For the last couple of days, I gave a little rest to my “wandering shoes” and indulged myself into a lethargic lifestyle of late night movies, lazy mornings, skipping breakfast and snoring or gazing the “idiot box” all day. But soon the “travel bug” sneaked into my torpid comforts and stimulated my core to stand up for my love for travelling.
Infused with a sense of motivation, I geared up once again with my “wandering shoes” for yet another jaunt to explore the mysteries of the Old Fort or famously known as Purana Qila with Delhi Karavan. Although, I was running a bit late on schedule, yet the group members were patient enough to welcome late comers like me. With a small introduction of each participant, the group ambled on the slightly steep passage towards the giant doors of the fort.
The giant doors accompanied by tough walls which once were highly guarded with royal soldiers seemed embracing each of its visitors with doors wide open. The entrance also known as “Bada Darwaza” (Giant Door) is a beautiful yet robust piece architecture aimed at both welcoming its visitors and protecting the population against the attack during the medieval time. The elegant Jharokas (cantilevered enclosed openings) with extended pavilions further enhanced the beauty of this medieval entrance.
Ambling along the walls of the Fort
The group entered the fort and we walked along with the walls before finally resting our base on lush green grasses in precincts of the fort. The only person standing was Asif, the founder of Delhi Karavan elaborating the medieval history of the site. He coupled his sessions of history with exciting anecdotes which made it more interesting. I felt like sitting in school for a lesson on medieval history, the only difference being that during those time I eagerly waited for the bell to do its job.
Audience listening to history lessons of Asif and Vikram Sir
The Old Fort (known as Dinpanah during medieval times) was constructed by Mughal Emperor Humayun in 1533 but soon it was captured by Sher Shah Suri who made several additions to the existing structures. Although, the fort saw the reign of two great rulers but still it is termed as “unlucky”. The reason being both the rulers who ruled through the Old Fort died soon after they captured this fort. But its fateful history does not hinder the joy of the visitors who throng the place.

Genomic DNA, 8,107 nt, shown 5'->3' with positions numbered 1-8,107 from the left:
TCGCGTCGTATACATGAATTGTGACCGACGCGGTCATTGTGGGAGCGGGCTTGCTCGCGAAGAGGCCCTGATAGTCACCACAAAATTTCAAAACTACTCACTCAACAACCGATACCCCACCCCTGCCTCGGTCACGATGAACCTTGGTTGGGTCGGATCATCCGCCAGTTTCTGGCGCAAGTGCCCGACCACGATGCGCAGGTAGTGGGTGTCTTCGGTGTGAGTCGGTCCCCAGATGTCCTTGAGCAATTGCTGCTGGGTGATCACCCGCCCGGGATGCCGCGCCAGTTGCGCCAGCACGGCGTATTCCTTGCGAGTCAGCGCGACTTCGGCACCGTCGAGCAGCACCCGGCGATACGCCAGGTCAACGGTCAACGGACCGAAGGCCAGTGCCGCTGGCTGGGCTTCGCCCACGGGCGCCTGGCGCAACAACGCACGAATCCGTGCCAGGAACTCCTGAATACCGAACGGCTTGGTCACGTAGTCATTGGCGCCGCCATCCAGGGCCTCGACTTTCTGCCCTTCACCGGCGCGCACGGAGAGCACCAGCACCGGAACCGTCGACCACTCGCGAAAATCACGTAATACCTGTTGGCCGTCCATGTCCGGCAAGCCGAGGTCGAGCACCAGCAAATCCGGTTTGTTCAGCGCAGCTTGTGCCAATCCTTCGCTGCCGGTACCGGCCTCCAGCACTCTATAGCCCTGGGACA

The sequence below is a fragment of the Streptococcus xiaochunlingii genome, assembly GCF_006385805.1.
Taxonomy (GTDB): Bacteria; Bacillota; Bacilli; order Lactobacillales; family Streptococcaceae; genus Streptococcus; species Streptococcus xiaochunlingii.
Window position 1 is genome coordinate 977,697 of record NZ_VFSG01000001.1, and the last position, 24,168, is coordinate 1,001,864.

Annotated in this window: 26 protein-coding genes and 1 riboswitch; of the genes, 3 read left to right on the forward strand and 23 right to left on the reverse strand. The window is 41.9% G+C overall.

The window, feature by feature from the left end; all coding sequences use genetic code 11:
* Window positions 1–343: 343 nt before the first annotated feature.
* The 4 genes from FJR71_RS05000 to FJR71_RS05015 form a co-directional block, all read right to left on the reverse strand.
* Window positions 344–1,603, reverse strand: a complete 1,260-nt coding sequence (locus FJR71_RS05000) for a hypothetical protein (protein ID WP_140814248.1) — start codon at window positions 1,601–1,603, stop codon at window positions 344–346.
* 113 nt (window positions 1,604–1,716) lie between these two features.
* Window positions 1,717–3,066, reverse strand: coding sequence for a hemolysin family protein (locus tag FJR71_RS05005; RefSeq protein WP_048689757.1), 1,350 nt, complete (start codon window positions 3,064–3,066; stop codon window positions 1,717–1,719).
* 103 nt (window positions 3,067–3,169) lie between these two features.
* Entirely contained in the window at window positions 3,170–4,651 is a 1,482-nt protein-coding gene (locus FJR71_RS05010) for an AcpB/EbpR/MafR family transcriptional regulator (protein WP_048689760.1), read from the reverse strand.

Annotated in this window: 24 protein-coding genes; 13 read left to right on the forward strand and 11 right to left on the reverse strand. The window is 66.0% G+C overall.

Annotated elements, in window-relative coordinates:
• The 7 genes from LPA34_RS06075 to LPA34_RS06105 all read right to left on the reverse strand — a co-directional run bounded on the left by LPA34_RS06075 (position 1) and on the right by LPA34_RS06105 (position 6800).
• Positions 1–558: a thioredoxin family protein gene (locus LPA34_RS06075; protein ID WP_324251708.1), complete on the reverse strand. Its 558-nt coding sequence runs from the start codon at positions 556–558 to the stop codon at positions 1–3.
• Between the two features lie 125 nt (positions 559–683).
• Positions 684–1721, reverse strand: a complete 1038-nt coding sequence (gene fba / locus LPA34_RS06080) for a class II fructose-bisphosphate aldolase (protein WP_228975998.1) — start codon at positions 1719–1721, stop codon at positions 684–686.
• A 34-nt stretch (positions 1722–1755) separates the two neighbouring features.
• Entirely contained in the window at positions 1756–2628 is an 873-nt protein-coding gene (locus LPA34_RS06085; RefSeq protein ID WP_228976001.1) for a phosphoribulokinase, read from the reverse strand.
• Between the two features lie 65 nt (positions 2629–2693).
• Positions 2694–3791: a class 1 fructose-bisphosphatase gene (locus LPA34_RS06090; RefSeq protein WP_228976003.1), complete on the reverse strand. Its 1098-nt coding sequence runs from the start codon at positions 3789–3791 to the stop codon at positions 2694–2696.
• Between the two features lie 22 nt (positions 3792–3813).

As soon as Asif completed the medieval history session, the group was joined by yet another history lover and founder of “Youth for Heritage” Vikramjt Singh Rooprai who enunciated the history of the place from another perspectives. He took us into the era of Mahabharata and Pandavas and Kaurvas. The site where the remains of Old Fort stand today has a perennial history of habitation linking to the ancient city of Indraprastha. The detailed document of administration of Emperor Akbar i.e. Ain-E-Akbari also makes a reference to the existence of fort of Pandavas and Kaurvas prior to Old Fort. The previous excavations have revealed the remains different cultures much before the Mughals. In an on-going excavation in the area, an ancient Vishnu sculpture, pottery, coins etc. have surfaced hailing to the period of Guptas.
Vikram Sir gave some contrasting facts which challenges the some well-known historical information perceived by general public which leave a scope for further research open .
Some ruined parts of Forts
Finally, the history lessons came to an end and the real wandering started. I started moving with the group along with the wall and soon reached to another entrance of the fort known as “Talaki Gate” often called “forbidden gate” as Sher Shah Suri is believed to have left for the battle from this gate and never returned back. The gate is similar to the “Bada Darwaza” and its features are reminiscent of Rajasthan Forts. Apart from this, there is one more entrance to the Old Fort known as “Humayun Gate” probably named as his tomb was visible from there.